Number of Americans at German Universities Too Small to Warrant Alarmist Reports

Rabbis of the three largest. Orthodox Synagogues and of the reformed temple in Yonkers, N. Y., filed a petition with the mayor of that city protesting the closing of the night schools, as an economy measure.

In connection with recent difficulties experienced by American Jewish students at the University of Cologne, which have given rise to exaggerated reports of the increase in the number of Jewish students at German universities in recent years, the American Jewish Committee has ascertained that, while on a percentage basis the number of Americans at the German universities at the present time appears to be much greater than in preceding years, even the maximum of today is too small to give any valid ground for such alarmist statements as have appeared in some German newspapers.

Complete figures are not available, says the Committee in a statement to the Jewish Telegraphic Agency, but statistics at hand indicate that for a number of years American students have constituted an almost infinitesimal proportion of the total student bodies of German universities and technical high-schools. In the scholastic year 1926-27 there were 138 Americans out of a total of 93,228 students at these institutions, a percentage of only 0.15. In the summer semester of 1927, the Americans constituted less than onetenth of one per cent, there being 101 American students out of a total of 101,436. In the summer semester of the following year there were 147 Americans out of a total of 112,315 (0.13%). The figures for 1929-30 are not available. In the winter semester of 1931-32, there were 469 American students (0.36%) in the German universities and technical high-schools, when the total enrollment was 129,247. The number of Jews among these American students could not be ascertained. According to recent reports, however, this number does not exceed 200 at the present time.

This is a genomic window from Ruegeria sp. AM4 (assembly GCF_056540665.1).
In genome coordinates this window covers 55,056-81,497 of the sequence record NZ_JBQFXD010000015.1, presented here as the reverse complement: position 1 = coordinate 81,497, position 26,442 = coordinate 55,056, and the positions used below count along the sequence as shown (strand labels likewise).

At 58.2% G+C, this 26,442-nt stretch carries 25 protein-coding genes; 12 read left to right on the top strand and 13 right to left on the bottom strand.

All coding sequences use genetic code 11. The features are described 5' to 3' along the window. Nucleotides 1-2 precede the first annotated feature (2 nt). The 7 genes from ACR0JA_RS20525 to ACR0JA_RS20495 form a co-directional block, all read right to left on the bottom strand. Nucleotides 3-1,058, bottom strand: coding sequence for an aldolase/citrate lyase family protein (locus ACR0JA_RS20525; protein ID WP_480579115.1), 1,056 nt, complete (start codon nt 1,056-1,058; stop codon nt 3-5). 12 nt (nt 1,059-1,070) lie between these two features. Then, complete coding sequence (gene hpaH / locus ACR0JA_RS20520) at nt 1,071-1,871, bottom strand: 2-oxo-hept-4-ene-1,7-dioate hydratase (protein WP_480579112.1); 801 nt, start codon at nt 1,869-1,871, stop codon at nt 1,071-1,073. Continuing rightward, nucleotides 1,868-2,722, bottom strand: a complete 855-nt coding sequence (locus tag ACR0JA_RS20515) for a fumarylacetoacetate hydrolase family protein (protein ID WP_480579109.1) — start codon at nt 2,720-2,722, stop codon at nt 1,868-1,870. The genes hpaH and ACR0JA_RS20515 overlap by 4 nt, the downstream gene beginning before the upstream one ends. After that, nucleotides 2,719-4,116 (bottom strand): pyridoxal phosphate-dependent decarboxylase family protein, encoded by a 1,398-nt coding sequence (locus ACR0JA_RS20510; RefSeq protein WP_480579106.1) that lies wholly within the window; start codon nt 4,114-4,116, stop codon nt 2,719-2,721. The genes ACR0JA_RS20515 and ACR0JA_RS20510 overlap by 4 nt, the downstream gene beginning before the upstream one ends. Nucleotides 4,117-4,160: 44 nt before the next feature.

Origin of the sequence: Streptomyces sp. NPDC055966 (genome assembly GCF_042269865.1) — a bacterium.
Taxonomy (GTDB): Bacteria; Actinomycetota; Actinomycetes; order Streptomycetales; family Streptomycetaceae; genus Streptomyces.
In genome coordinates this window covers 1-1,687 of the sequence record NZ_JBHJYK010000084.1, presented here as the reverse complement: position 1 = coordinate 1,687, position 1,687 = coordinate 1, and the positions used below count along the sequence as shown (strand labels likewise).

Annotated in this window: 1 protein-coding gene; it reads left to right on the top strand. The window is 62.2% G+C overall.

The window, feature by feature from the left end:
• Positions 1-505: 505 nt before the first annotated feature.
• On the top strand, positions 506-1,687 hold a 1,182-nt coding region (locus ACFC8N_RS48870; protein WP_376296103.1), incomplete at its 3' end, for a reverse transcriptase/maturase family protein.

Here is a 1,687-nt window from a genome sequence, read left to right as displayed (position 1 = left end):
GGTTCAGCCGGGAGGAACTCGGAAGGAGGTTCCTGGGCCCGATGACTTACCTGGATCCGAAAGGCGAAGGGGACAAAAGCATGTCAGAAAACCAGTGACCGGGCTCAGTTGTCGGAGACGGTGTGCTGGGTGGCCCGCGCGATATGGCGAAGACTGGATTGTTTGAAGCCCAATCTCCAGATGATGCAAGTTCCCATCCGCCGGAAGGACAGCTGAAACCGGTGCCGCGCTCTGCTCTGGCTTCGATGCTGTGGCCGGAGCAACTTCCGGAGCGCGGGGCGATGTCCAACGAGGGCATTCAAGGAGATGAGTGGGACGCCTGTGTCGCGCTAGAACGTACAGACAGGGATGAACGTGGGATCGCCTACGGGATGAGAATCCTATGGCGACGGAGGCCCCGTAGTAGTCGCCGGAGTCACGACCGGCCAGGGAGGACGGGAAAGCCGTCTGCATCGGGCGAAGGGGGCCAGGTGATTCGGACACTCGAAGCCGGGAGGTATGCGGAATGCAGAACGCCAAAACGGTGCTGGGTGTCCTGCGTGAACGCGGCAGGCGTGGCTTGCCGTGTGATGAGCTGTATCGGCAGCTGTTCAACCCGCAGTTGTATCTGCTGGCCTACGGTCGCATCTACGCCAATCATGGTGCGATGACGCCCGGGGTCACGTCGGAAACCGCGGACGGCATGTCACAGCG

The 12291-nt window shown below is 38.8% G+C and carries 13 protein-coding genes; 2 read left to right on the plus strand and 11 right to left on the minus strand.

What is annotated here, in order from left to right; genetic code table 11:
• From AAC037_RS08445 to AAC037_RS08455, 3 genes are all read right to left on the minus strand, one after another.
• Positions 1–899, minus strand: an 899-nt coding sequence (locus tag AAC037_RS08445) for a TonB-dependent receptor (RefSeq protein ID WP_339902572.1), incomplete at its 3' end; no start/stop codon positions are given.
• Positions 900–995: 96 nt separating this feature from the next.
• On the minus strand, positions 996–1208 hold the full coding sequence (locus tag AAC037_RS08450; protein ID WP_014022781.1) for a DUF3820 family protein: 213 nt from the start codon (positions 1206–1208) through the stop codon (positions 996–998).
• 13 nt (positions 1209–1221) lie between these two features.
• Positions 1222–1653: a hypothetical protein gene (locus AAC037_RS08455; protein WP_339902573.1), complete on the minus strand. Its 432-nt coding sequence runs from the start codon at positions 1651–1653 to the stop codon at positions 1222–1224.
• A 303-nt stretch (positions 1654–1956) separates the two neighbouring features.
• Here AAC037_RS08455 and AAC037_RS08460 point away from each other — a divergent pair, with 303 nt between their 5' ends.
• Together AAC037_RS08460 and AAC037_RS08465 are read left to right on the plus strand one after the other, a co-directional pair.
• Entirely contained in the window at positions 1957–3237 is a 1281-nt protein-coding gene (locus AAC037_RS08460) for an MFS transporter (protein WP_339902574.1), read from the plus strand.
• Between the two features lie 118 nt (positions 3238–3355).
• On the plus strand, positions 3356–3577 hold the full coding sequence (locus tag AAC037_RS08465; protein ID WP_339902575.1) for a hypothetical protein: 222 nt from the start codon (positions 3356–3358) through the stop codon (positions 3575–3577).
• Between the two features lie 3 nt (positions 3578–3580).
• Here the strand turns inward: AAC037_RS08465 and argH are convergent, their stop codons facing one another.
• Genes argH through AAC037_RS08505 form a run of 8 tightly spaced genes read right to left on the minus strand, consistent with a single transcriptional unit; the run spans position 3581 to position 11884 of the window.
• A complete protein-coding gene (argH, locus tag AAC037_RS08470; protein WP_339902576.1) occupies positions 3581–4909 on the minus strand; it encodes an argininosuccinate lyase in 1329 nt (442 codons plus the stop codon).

Much of the increase of the number of American students at German universities during the past two years can be traced to the efforts of steamship companies whose advertisements regarding the cheapness of living in Germany and ease of obtaining admission to the universities have attracted an increasing number of American students, the statement declares. According to press reports from Berlin, these advertisements are not entirely accurate, especially when they do not take into account the fact that many German universities are overcrowded.

Rabbis of the three largest. Orthodox Synagogues and of the reformed temple in Yonkers, N. Y., filed a petition with the mayor of that city protesting the closing of the night schools, as an economy measure.With only $15,000 of a $50,000 goal realized, the Jewish Community Center of Yonkers, N. Y., has extended its fund campaign.

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